The learning monster…

This past week I had a teacher altering experience.  My kids did a project that changed the way I look at how kids learn and my role in the learning process…and no, this post is not about it 🙂 While I was reflecting on what happened and more importantly why, I noticed a post from Chris Baker.  It sat in one of my browser tabs for days.  I just felt somewhere in his post was an answer for what happened in my unit.

“Learning is a wild beast. It defies structure, and it prowls around without the ability to be predicted. It’s quicksilver, eely and slippery, unable to be tethered or corralled.”

My kids were working on a short project and at some point I just gave up on trying to get them to follow the path that I had left bread crumbs on for them to follow.  I just simply gave up and followed them.  I did not care what everyone turned in or how long it took.   Everyone was into what they were doing and following their own path.  At first I thought I had lost control–that is what it felt like.  Then I realized that the control was not lost it just shifted.

“…the more pure of heart and intention I can be in the classroom, the more my students will appreciate this, and start to reach out and learn. “Winging it”, “tap-dancing and farting”, whatever you want to call it — is a best practice in arriving at purity of heart and intention. It strips away at the objectives, standards, curriculum, and allows the true nature of an educator to come out; one where the educator says (usually in a panic), “I hope something, anything, is learned today.” Unfettered by a Design, the teacher focuses on the important things. virginal, unsullied by the trappings of what is meant to capture learning rather than educe it.”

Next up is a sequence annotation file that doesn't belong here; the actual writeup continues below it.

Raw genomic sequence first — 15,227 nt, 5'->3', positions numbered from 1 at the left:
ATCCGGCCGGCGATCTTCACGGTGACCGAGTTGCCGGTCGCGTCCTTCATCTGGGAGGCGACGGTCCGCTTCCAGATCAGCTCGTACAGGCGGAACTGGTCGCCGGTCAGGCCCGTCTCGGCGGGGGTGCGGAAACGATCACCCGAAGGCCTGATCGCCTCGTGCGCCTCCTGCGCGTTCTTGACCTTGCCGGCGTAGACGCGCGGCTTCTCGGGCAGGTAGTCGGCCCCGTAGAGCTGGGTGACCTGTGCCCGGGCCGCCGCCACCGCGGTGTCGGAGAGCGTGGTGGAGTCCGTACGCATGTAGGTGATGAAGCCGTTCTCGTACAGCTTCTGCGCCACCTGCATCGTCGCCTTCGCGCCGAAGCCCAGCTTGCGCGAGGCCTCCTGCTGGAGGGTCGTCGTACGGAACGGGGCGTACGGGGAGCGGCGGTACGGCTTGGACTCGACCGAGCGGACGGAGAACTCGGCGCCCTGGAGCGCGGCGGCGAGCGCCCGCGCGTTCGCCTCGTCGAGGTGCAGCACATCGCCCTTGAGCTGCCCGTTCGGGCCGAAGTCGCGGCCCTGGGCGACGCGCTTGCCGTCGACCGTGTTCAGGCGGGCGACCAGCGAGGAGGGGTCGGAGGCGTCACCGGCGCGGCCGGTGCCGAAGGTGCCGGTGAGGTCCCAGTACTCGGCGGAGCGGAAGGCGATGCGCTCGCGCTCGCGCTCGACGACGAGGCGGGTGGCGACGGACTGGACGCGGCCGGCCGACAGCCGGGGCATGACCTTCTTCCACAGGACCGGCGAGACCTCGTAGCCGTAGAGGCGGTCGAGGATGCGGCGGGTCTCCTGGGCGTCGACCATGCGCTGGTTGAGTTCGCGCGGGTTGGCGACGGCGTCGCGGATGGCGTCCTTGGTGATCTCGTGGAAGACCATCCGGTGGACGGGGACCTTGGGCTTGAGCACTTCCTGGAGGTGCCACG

I think somewhere in the last few years I slipped into trying to control their learning.  I wanted to capture their excitement and curiosity by making  them do incredible things…and we did.  But at what cost?  In my attempt to do things first, do things that used cool gadgets and gizmos, do things that captured the kids learning and empower them, was I actually doing it to just empower myself?  As my control in the classroom was slipping due to standardized policies being implemented was my all out attempt to make them do amazing things simply fulfilling something I was missing?

Does it matter?

Quote from Chris Baker







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